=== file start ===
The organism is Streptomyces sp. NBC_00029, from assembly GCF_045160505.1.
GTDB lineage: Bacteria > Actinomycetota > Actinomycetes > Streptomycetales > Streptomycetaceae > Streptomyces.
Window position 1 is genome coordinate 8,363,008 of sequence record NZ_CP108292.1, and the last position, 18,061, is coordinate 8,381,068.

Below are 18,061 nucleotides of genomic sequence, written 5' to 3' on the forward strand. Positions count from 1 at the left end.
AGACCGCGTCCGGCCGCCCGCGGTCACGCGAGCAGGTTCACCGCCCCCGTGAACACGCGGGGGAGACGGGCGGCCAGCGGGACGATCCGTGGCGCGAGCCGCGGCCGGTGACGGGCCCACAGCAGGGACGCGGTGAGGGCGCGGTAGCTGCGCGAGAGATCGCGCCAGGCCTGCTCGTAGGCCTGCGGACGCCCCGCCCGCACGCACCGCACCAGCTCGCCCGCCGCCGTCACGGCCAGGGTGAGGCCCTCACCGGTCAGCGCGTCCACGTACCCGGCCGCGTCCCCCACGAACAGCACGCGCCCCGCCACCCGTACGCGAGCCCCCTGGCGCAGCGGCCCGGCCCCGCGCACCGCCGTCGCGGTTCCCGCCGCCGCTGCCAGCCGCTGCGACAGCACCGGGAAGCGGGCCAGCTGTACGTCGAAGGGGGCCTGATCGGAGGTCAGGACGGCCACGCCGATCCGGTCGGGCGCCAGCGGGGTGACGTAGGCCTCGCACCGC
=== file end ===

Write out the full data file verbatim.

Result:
The organism is Streptomyces sp. NBC_00029, from assembly GCF_045160505.1.
GTDB lineage: Bacteria > Actinomycetota > Actinomycetes > Streptomycetales > Streptomycetaceae > Streptomyces.
Window position 1 is genome coordinate 8,363,008 of sequence record NZ_CP108292.1, and the last position, 18,061, is coordinate 8,381,068.

Below are 18,061 nucleotides of genomic sequence, written 5' to 3' on the forward strand. Positions count from 1 at the left end.
AGACCGCGTCCGGCCGCCCGCGGTCACGCGAGCAGGTTCACCGCCCCCGTGAACACGCGGGGGAGACGGGCGGCCAGCGGGACGATCCGTGGCGCGAGCCGCGGCCGGTGACGGGCCCACAGCAGGGACGCGGTGAGGGCGCGGTAGCTGCGCGAGAGATCGCGCCAGGCCTGCTCGTAGGCCTGCGGACGCCCCGCCCGCACGCACCGCACCAGCTCGCCCGCCGCCGTCACGGCCAGGGTGAGGCCCTCACCGGTCAGCGCGTCCACGTACCCGGCCGCGTCCCCCACGAACAGCACGCGCCCCGCCACCCGTACGCGAGCCCCCTGGCGCAGCGGCCCGGCCCCGCGCACCGCCGTCGCGGTTCCCGCCGCCGCTGCCAGCCGCTGCGACAGCACCGGGAAGCGGGCCAGCTGTACGTCGAAGGGGGCCTGATCGGAGGTCAGGACGGCCACGCCGATCCGGTCGGGCGCCAGCGGGGTGACGTAGGCCTCGCACCGC